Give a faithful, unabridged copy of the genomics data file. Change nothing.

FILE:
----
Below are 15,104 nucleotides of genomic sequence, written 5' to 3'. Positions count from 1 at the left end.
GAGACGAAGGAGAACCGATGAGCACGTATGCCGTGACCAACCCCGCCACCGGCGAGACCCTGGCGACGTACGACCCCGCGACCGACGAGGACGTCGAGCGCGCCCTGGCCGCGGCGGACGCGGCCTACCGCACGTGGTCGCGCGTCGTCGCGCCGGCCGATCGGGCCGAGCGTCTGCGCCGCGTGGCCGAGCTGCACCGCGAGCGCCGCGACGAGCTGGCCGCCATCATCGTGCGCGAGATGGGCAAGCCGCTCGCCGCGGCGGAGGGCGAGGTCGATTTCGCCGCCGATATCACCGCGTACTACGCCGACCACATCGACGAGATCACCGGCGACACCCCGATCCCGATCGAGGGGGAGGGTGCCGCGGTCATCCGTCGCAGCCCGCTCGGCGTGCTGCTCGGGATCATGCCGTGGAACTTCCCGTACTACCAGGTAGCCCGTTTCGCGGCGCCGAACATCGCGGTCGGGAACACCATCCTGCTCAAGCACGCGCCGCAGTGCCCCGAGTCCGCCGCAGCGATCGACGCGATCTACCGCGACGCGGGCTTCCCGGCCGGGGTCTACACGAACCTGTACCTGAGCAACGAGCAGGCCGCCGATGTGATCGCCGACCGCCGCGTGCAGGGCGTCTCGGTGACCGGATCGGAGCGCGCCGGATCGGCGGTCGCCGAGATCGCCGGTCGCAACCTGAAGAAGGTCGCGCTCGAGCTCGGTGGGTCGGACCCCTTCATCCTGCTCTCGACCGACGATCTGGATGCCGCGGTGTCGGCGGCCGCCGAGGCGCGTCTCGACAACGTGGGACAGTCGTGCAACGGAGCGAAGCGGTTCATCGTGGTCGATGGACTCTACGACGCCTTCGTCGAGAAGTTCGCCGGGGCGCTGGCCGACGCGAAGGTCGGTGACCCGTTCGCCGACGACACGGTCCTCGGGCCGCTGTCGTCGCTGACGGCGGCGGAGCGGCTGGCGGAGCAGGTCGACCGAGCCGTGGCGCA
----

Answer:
Below are 15,104 nucleotides of genomic sequence, written 5' to 3'. Positions count from 1 at the left end.
GAGACGAAGGAGAACCGATGAGCACGTATGCCGTGACCAACCCCGCCACCGGCGAGACCCTGGCGACGTACGACCCCGCGACCGACGAGGACGTCGAGCGCGCCCTGGCCGCGGCGGACGCGGCCTACCGCACGTGGTCGCGCGTCGTCGCGCCGGCCGATCGGGCCGAGCGTCTGCGCCGCGTGGCCGAGCTGCACCGCGAGCGCCGCGACGAGCTGGCCGCCATCATCGTGCGCGAGATGGGCAAGCCGCTCGCCGCGGCGGAGGGCGAGGTCGATTTCGCCGCCGATATCACCGCGTACTACGCCGACCACATCGACGAGATCACCGGCGACACCCCGATCCCGATCGAGGGGGAGGGTGCCGCGGTCATCCGTCGCAGCCCGCTCGGCGTGCTGCTCGGGATCATGCCGTGGAACTTCCCGTACTACCAGGTAGCCCGTTTCGCGGCGCCGAACATCGCGGTCGGGAACACCATCCTGCTCAAGCACGCGCCGCAGTGCCCCGAGTCCGCCGCAGCGATCGACGCGATCTACCGCGACGCGGGCTTCCCGGCCGGGGTCTACACGAACCTGTACCTGAGCAACGAGCAGGCCGCCGATGTGATCGCCGACCGCCGCGTGCAGGGCGTCTCGGTGACCGGATCGGAGCGCGCCGGATCGGCGGTCGCCGAGATCGCCGGTCGCAACCTGAAGAAGGTCGCGCTCGAGCTCGGTGGGTCGGACCCCTTCATCCTGCTCTCGACCGACGATCTGGATGCCGCGGTGTCGGCGGCCGCCGAGGCGCGTCTCGACAACGTGGGACAGTCGTGCAACGGAGCGAAGCGGTTCATCGTGGTCGATGGACTCTACGACGCCTTCGTCGAGAAGTTCGCCGGGGCGCTGGCCGACGCGAAGGTCGGTGACCCGTTCGCCGACGACACGGTCCTCGGGCCGCTGTCGTCGCTGACGGCGGCGGAGCGGCTGGCGGAGCAGGTCGACCGAGCCGTGGCGCA